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Confidently, Accessibly Experimental: The Envy Corps, December 16 at the Redstone Room PDF Print E-mail
Music - Feature Stories
Written by Jeff Ignatius   
Monday, 05 December 2011 14:47

The Envy Corps. Photo by Seth Warrick.

The Envy Corps sell a T-shirt that proclaims the Iowa- and Nebraska-based band is “Radiohead for Coldplay Fans.”

Vocalist and bassist Luke Pettipoole said in an interview last week that he came up with the idea with his tongue in cheek, and that he’s been surprised how receptive fans have been. “People really seem to enjoy it,” he said. “I don’t know if they’re making fun of us, or we’re making fun of Coldplay, or what.”

But it’s possible there’s no mockery involved at all. After a one-record stint on major-label imprint Vertigo (which released 2008’s Dwell), the Envy Corps returned this fall with the self-released full-length It Culls You. Beyond the way Pettipoole’s phrasing and frequent falsetto bring to mind Thom Yorke (“I sing the way I sing,” he said), the album sounds like the child of Radiohead’s Hail to the Thief – and in the best way possible. Spacious yet full, odd yet alluring, the parentage is obvious but It Culls You never feels like you’re listening to a clone. If Coldplay figures in, it’s in the way the Envy Corps favors accessibility over alienation.

That’s not to say it’s an easy album. The band chose to release the record in October but is waiting to support it on the road until next year – a way to give audiences an opportunity to let It Culls You grow on them. (The Envy Corps’ December 16 show at the Redstone Room is one of its rare performances this year.) “You lay the foundation by putting out your record,” Pettipoole said. “I think you can challenge your fans a little bit. There are a lot of sounds in there that you may not totally understand the first few listens.”

That’s partly a function of how the album was composed. The song’s primary songwriter, Pettipoole had switched from guitar to bass, and “we ended up writing the record from a bass player’s point of view, which to me would sound probably like the worst thing in the world.”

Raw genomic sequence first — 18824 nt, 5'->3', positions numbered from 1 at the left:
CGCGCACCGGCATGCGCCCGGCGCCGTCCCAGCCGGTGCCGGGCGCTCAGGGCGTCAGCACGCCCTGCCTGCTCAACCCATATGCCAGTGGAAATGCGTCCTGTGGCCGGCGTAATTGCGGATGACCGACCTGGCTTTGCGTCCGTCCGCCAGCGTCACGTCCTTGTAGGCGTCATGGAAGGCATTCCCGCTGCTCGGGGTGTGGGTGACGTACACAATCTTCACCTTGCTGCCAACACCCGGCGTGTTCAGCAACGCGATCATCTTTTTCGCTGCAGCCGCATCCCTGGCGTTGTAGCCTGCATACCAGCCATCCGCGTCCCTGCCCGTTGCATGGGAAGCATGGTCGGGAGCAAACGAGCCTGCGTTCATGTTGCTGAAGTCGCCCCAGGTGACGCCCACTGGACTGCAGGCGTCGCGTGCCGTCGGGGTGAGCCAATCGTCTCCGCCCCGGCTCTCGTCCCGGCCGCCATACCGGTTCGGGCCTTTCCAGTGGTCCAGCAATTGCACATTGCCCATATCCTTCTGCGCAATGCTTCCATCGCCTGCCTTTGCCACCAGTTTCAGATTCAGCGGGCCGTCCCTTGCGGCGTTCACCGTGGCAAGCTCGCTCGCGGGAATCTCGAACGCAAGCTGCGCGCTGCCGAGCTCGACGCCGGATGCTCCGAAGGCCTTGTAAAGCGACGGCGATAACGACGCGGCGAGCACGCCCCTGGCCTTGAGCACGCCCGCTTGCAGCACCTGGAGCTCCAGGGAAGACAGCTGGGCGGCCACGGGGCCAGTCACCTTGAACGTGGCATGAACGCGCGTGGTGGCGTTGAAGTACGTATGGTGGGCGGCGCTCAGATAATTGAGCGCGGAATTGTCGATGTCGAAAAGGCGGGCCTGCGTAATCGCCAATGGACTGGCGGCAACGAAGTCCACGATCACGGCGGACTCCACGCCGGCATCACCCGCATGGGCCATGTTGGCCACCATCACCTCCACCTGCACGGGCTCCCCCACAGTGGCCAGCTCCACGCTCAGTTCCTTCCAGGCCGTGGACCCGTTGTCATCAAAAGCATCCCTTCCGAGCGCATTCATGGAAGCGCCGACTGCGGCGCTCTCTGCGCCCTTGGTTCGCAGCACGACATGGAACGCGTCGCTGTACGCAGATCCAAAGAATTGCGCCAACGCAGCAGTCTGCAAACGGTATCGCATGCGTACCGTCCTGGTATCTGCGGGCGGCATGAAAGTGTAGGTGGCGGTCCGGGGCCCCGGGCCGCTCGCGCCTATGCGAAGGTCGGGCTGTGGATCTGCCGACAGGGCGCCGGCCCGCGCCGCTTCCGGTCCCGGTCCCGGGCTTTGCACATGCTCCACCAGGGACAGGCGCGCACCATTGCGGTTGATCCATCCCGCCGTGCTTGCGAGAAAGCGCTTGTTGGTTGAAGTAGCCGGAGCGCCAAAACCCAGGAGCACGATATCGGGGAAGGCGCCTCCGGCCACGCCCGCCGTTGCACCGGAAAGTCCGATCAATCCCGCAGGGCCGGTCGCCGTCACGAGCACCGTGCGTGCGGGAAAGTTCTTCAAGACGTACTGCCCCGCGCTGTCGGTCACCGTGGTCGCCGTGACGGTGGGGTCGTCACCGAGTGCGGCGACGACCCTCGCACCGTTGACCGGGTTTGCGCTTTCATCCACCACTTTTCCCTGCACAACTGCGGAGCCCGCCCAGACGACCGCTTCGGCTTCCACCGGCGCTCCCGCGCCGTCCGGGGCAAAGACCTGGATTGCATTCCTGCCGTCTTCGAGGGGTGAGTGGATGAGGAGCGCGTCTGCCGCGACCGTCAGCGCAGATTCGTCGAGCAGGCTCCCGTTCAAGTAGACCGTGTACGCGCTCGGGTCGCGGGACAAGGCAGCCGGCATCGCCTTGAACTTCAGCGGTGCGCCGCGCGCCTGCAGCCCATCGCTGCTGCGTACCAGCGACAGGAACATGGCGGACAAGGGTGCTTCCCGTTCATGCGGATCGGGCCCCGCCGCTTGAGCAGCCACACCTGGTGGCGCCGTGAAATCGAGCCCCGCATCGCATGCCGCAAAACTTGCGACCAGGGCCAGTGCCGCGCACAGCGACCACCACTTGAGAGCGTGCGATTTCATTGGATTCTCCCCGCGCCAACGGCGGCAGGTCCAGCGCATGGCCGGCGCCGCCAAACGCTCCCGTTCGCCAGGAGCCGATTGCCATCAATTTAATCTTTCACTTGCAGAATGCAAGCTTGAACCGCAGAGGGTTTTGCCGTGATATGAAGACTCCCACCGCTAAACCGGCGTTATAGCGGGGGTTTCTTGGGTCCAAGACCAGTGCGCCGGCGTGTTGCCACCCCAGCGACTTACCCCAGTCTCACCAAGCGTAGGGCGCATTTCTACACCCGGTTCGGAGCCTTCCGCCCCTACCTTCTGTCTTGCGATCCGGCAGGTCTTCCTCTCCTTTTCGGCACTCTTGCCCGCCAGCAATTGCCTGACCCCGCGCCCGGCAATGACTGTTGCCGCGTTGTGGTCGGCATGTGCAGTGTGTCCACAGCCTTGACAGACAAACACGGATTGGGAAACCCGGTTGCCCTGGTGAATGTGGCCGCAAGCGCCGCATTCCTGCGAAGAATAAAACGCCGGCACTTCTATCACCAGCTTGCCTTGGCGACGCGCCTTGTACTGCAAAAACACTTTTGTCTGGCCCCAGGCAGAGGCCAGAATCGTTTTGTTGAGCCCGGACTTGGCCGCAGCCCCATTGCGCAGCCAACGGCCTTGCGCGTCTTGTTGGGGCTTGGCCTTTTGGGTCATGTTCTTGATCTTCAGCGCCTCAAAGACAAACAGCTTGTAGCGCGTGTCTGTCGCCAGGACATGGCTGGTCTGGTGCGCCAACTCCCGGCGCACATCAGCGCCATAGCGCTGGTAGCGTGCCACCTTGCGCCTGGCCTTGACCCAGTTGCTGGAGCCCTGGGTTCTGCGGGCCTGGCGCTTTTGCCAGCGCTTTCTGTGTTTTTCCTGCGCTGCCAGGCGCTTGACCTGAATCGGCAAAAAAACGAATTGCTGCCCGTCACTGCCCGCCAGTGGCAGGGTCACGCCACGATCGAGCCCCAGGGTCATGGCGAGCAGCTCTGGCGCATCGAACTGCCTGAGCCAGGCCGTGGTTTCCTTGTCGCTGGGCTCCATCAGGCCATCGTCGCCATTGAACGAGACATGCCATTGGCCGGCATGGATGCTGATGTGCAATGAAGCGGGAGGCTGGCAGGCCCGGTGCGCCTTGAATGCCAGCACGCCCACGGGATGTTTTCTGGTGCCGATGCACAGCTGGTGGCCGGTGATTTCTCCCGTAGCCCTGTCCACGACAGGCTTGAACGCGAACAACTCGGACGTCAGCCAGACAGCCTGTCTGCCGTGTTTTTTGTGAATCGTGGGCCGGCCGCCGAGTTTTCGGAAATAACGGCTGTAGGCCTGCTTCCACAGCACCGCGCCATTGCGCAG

Overall, Pettipoole said, “we were kind of bored with guitar music.” Beyond the bass origins, the band employed a foundation of rhythm, and a more collaborative approach to songwriting. Member Micah Natera helped the band use gear in unusual ways – for example, plugging the bass into an analog synthesizer – and guitarist Brandon Darner played a lot of Moog guitar. “You don’t actually have to pick it,” Pettipoole explained. “You just put your finger where the note is, and it ends up swelling and sounding like a cello. ... We were kind of trying to redefine, through the instruments that we were using, what the sound was going to be. It made it a little more ethereal ... .”

The key phrase there is “a little more.” The explosive “Ms. Hospital Corners” is propelled by thick layers of bass over twitchy drums, with bridges that climb and descend – an unlikely but hugely effective hook. “Exchequer” is similarly driving and bass-heavy, with distortion and noise balanced by smooth synthesizers.

“Med. Song” is more restrained, built on what Pettipoole described as an Arabic/Mediterranean guitar line that’s contrasted with a bass that “kind of moves the song through more of a pop chord structure” and augmented by the Moog guitar.

The opening half of the nine-minute “Fools (How I Survived You & Even Laughed)” shows that the band can thrive in austerity, as well – with sensitive, bare-bones instrumentation and Pettipoole’s fragile singing.

Those are highlights, but the whole of It Culls You is similarly poised – confidently experimental and idiosyncratic but keenly cognizant of the songcraft niceties that let audiences inside.

The Envy Corps will perform on Friday, December 16, at the Redstone Room (129 Main Street in Davenport). The show starts at 9 p.m., and tickets are $8 in advance and $10 the day of the show. Tickets and more information are available at

For more information on the Envy Corps, visit

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